This short text aims to shed some light on the education of first year child welfare pedagogues in Norway. These are undergraduates and social pedagogy is mandated in their education and training. This is a national requirement and it applies to all providers of higher education in Norway that offer a three year full-time course in Child Welfare Pedadogy.
Social Pedagogy as a descriptor contains an adjective social» – and a noun – «pedagogy». Yet often in life the noun «pedagogy» is preceded by a different adjective: namely, «cognitive». Indeed, «cognitive pedagogy» is the most explicit and visible form of learning in schools, colleges and universities. Cognitive pedagogy generally refers to the teaching and learning of subjects, such as Norwegian, Mathematics, Art, History, Gymnastics, and Chemistry. By contrast, social pedagogy largely involves both the «learning» and the moral internalization of norms and values. In Norway, for example, children in pre-school learn and practise co-operation with each other and also with other significant others: notably, with teachers, family, and friends. I use the word «learning» guardedly because Aristotle rightly reminds us that values cannot really be taught. They must be felt with conviction. What do you think? This is not a rhetorical question, by the way.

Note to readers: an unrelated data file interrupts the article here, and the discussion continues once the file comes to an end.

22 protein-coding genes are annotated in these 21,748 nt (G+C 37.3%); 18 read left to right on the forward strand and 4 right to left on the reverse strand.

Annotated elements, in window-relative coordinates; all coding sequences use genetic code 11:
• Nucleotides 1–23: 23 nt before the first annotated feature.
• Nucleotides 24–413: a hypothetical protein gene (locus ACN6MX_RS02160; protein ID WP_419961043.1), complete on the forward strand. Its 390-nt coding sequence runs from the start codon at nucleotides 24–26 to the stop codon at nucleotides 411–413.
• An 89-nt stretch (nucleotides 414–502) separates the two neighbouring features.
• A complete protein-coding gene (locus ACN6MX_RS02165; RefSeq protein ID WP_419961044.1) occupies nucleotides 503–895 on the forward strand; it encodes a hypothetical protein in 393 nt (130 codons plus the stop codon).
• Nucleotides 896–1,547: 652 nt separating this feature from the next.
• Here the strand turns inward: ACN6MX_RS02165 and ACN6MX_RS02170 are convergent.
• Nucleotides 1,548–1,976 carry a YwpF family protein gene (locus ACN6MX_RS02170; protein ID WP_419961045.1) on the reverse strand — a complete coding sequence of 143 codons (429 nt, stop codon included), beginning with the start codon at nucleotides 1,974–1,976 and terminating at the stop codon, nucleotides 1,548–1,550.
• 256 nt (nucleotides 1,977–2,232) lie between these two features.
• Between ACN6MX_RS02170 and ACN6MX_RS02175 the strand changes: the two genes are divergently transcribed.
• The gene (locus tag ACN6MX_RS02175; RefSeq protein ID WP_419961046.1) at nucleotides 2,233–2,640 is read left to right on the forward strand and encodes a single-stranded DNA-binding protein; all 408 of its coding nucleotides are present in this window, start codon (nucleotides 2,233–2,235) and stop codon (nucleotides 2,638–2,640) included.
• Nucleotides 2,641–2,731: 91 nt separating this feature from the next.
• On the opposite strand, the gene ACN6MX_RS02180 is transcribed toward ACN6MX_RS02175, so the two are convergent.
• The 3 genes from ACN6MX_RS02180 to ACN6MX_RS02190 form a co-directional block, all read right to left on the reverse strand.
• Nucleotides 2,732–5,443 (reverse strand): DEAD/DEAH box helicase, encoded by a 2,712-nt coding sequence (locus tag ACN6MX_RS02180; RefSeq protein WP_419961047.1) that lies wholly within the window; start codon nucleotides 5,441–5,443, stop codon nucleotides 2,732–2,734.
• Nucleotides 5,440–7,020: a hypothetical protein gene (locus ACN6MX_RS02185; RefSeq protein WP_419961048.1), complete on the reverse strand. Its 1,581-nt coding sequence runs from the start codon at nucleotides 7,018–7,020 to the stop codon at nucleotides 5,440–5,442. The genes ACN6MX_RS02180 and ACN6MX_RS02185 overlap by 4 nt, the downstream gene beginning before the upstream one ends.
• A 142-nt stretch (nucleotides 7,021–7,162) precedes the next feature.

Because most Norwegian children live, of course, in Norway, they learn and acquire a lot of knowledge and practice about Norwegian culture. This includes respect for the following values: equality between girls and boys; between people who are disabled and people who are not; and between Norwegians and people from other countries. In practice, much of the process involves interactions with same-age peers, often in pre-school. Actually, social pedagogy is at its most effective in the early years. Yes, genetics has a part to play in the unfolding of a human being from zero onwards. But so too does socialization. Purposeful socialization into ethical roles – particularly, a concern for the well-being of others – must start early before anti-social tendencies (e.g., racism and sexism) can become ingrained. The process involves some cognitive learning – notably, what the «social grammar» (or rules) of the game are – as well as a lot of emotional conviction: in this case, feeling with a kind heart that what the head learns really is right.
This brings me to my final point. Social pedagogy is a subject and a practice that, at its very best, knows and feels that social justice for all is realistic social policy. Fulfilling that goal as a social pedagogue – f. eks. som en barnevernspedagog (e.g., as a child welfare pedagogue) – takes effort and bravery.